Sunday Morning Coffee: Little Kids

I’ve taken a big step back to the beginning of my start as a teacher. In our church, we have children’s church for 3 to 6-year olds during the preaching service on Sunday morning. It’s been a VERY long time since I worked with kids that young. But there was a need, just once a month, and I felt the Holy Spirit prompting me to step up.

Today we’ll be talking about the Tower of Babel. The trick with kids this age is to make a complicated story simple. Actually, I think that’s a good idea for any age group 🙂

So one of the things I’ll be doing is to use a few sentences from. Spanish, German, and French to illustrate to the kids how God confounded the language of the people so they couldn’t understand each other.

He had told them to spread out and populate the earth. But they had a better idea! They would all stay together and build a tower to heaven, and be as great as God!

Silly people! No one will ever be greater than God. And to show them how silly they were, they all started speaking in languages that very few others understood. As a result, they began to gather in groups that DID understand each other, and they wandered away from the Plain of Shinar where they had started to build their tower. In fact, they did what God had wanted them to do. They went all over the known world, and populated it, just like He said.

This is going to be a fun story to teach, I think. There are blocks we can use to build a tower, and these kids are full of energy. It should be an interesting half hour 🙂

Teaching these little ones is going to stretch me. I was just a kid myself when I first taught two-year-olds. I was 12 when my dad volunteered me to teach that Sunday school class. Over 60 years ago.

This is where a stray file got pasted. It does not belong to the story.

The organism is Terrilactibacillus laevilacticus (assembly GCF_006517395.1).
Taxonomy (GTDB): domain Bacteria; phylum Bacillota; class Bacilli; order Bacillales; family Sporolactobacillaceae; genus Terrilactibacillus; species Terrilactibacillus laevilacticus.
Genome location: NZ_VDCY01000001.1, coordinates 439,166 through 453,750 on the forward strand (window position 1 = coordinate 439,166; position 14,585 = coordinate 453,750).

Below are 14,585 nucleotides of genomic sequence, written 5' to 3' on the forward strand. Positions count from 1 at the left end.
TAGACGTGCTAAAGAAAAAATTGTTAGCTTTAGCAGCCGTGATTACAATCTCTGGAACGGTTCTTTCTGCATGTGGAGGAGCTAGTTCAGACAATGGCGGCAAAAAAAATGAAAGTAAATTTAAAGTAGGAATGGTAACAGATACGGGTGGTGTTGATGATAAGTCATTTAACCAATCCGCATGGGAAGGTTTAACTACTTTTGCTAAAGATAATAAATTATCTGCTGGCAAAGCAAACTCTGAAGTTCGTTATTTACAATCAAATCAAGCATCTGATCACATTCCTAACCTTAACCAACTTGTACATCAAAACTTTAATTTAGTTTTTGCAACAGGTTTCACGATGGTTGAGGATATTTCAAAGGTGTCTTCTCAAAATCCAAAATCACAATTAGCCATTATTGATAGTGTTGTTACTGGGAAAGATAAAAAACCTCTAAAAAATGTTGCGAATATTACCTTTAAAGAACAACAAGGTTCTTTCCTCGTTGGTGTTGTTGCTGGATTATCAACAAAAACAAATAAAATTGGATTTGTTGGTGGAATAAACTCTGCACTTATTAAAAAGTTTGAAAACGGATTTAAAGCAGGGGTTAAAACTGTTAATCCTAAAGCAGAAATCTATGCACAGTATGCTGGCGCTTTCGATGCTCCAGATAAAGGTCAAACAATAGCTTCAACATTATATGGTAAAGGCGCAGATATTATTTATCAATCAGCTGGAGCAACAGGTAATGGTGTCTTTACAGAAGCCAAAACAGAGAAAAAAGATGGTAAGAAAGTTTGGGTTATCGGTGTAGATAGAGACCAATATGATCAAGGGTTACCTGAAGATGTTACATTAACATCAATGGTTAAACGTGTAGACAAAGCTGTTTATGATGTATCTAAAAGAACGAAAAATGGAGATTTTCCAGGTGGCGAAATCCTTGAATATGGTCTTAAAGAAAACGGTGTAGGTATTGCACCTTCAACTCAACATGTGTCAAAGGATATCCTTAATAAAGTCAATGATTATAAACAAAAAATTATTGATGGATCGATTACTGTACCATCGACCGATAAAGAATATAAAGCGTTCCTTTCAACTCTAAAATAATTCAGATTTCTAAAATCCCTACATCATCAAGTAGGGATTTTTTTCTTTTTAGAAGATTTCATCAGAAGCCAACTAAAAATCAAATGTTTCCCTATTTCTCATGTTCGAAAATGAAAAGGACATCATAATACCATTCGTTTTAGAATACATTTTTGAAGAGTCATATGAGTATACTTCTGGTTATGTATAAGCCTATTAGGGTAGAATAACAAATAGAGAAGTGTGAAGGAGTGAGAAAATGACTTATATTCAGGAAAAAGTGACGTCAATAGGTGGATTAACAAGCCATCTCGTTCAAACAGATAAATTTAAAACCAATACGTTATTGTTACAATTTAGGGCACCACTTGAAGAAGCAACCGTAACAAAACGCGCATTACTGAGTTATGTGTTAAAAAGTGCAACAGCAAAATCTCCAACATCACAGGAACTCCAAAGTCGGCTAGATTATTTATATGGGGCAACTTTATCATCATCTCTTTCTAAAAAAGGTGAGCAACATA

My word.

6 thoughts on “Sunday Morning Coffee: Little Kids

  1. michaelkreger

    Interestingly, even though they were forced to obey God’s order because they couldn’t understand each other, they took the spirit of rebellion with them. All over the globe, we find pyramids…towers like the Tower of Babel.

    It wasn’t that they didn’t know the truth. Noah, Shem, Ham, and Japheth lived several hundred years after the Flood. I ran a calculation that showed Shem lived until after Abraham’s birth. Surely the people, who generally venerated their elders, knew the story of Noah! In fact, according to the Book of Jasher, which is mentioned several times in the Bible, Noah, Shem, and Abraham were all alive at the same time, and actually lived together in the same city for 39 years. As members of the upper crust of their society, they SURELY must have known each other.

    Yet, even after their dispersion from Babel, the people continued to built towers like the Ziggurat of Ur, which was part of the rebellion that got them dispersed in the first place — building with the intent of having a place to go if there were another Flood (refusing to accept God’s promise).

    Conclusion: we don’t do bad things because of our bad environment, or because we don’t know what is right, or because we misunderstand. We do bad things because we are bad; because we rebel against what we know is right. We all choose to wrong even though we know it is wrong, and even though we know we deserve punishment for doing it. Even small children know this. They are probably the most HONEST about it, too. Not one of us has the ability to do good. That is why God provided the Messiah to take our punishment and provide a way to escape the punishment that we deserve.

    Liked by 1 person

    1. Yes, and of course I taught all that to my 3-6 year-olds 🙂

      What we did, actually, was to take your dad’s old Lincoln Logs and Tinker Toys and let them build their own towers. And I spoke a short sentence to them in three different languages, by way of illustration. We had fun, and the main thing was to learn that man will never, ever be greater than God.


      1. I hope you are fortunate enough to have a “student” who can start where you stop off. I would consider it a high honor if I could have had a student aide in Christian education as I had in public school.

        Liked by 1 person

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